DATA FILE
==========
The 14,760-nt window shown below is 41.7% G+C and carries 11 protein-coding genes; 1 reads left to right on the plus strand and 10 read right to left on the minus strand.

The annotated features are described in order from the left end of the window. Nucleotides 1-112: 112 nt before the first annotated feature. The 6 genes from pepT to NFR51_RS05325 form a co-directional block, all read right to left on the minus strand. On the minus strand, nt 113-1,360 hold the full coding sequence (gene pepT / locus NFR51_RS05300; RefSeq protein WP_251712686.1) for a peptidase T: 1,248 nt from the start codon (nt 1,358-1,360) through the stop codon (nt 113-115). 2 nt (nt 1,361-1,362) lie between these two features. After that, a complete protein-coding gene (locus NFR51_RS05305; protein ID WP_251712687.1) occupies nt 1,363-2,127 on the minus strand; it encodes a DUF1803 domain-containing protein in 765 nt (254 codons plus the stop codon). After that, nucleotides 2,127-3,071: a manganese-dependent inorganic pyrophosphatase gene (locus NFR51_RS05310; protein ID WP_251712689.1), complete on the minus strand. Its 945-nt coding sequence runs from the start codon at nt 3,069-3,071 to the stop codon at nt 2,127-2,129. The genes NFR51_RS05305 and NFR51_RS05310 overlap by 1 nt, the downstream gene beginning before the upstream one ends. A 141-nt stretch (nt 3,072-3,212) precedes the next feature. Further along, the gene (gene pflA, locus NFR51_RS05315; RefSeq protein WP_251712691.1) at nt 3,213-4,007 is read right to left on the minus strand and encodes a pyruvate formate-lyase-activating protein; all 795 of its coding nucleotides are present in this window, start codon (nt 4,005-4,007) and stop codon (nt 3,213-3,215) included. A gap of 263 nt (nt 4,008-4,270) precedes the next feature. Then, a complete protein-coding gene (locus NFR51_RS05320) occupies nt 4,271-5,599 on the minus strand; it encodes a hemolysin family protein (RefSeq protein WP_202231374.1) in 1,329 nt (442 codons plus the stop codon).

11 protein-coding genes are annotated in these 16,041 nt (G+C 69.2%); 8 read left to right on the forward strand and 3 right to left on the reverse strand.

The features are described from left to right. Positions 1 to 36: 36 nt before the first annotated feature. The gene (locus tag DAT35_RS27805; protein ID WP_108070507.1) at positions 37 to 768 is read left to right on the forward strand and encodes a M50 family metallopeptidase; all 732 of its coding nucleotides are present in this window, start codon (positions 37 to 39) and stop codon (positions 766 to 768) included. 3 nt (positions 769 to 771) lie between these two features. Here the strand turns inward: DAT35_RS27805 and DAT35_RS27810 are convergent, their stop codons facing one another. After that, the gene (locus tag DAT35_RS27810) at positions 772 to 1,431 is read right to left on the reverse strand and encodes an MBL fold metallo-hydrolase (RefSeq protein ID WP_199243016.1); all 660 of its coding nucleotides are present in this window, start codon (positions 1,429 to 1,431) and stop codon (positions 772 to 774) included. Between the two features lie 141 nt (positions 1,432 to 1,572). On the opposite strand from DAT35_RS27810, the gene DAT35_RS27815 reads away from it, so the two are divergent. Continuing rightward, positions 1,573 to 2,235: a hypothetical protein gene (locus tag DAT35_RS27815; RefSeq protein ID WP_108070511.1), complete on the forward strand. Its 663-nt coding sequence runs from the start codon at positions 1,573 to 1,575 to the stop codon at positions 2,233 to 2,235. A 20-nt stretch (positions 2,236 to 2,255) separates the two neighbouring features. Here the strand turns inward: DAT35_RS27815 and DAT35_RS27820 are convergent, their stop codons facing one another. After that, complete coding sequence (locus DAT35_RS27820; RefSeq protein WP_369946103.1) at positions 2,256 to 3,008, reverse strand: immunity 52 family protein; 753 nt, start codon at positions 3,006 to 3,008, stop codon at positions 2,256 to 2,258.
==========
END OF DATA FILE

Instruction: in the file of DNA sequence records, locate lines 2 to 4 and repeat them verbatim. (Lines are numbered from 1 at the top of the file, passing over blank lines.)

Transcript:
The annotated features are described in order from the left end of the window. Nucleotides 1-112: 112 nt before the first annotated feature. The 6 genes from pepT to NFR51_RS05325 form a co-directional block, all read right to left on the minus strand. On the minus strand, nt 113-1,360 hold the full coding sequence (gene pepT / locus NFR51_RS05300; RefSeq protein WP_251712686.1) for a peptidase T: 1,248 nt from the start codon (nt 1,358-1,360) through the stop codon (nt 113-115). 2 nt (nt 1,361-1,362) lie between these two features. After that, a complete protein-coding gene (locus NFR51_RS05305; protein ID WP_251712687.1) occupies nt 1,363-2,127 on the minus strand; it encodes a DUF1803 domain-containing protein in 765 nt (254 codons plus the stop codon). After that, nucleotides 2,127-3,071: a manganese-dependent inorganic pyrophosphatase gene (locus NFR51_RS05310; protein ID WP_251712689.1), complete on the minus strand. Its 945-nt coding sequence runs from the start codon at nt 3,069-3,071 to the stop codon at nt 2,127-2,129. The genes NFR51_RS05305 and NFR51_RS05310 overlap by 1 nt, the downstream gene beginning before the upstream one ends. A 141-nt stretch (nt 3,072-3,212) precedes the next feature. Further along, the gene (gene pflA, locus NFR51_RS05315; RefSeq protein WP_251712691.1) at nt 3,213-4,007 is read right to left on the minus strand and encodes a pyruvate formate-lyase-activating protein; all 795 of its coding nucleotides are present in this window, start codon (nt 4,005-4,007) and stop codon (nt 3,213-3,215) included. A gap of 263 nt (nt 4,008-4,270) precedes the next feature. Then, a complete protein-coding gene (locus NFR51_RS05320) occupies nt 4,271-5,599 on the minus strand; it encodes a hemolysin family protein (RefSeq protein WP_202231374.1) in 1,329 nt (442 codons plus the stop codon).

11 protein-coding genes are annotated in these 16,041 nt (G+C 69.2%); 8 read left to right on the forward strand and 3 right to left on the reverse strand.

The features are described from left to right. Positions 1 to 36: 36 nt before the first annotated feature. The gene (locus tag DAT35_RS27805; protein ID WP_108070507.1) at positions 37 to 768 is read left to right on the forward strand and encodes a M50 family metallopeptidase; all 732 of its coding nucleotides are present in this window, start codon (positions 37 to 39) and stop codon (positions 766 to 768) included. 3 nt (positions 769 to 771) lie between these two features. Here the strand turns inward: DAT35_RS27805 and DAT35_RS27810 are convergent, their stop codons facing one another. After that, the gene (locus tag DAT35_RS27810) at positions 772 to 1,431 is read right to left on the reverse strand and encodes an MBL fold metallo-hydrolase (RefSeq protein ID WP_199243016.1); all 660 of its coding nucleotides are present in this window, start codon (positions 1,429 to 1,431) and stop codon (positions 772 to 774) included. Between the two features lie 141 nt (positions 1,432 to 1,572). On the opposite strand from DAT35_RS27810, the gene DAT35_RS27815 reads away from it, so the two are divergent. Continuing rightward, positions 1,573 to 2,235: a hypothetical protein gene (locus tag DAT35_RS27815; RefSeq protein ID WP_108070511.1), complete on the forward strand. Its 663-nt coding sequence runs from the start codon at positions 1,573 to 1,575 to the stop codon at positions 2,233 to 2,235. A 20-nt stretch (positions 2,236 to 2,255) separates the two neighbouring features. Here the strand turns inward: DAT35_RS27815 and DAT35_RS27820 are convergent, their stop codons facing one another. After that, complete coding sequence (locus DAT35_RS27820; RefSeq protein WP_369946103.1) at positions 2,256 to 3,008, reverse strand: immunity 52 family protein; 753 nt, start codon at positions 3,006 to 3,008, stop codon at positions 2,256 to 2,258.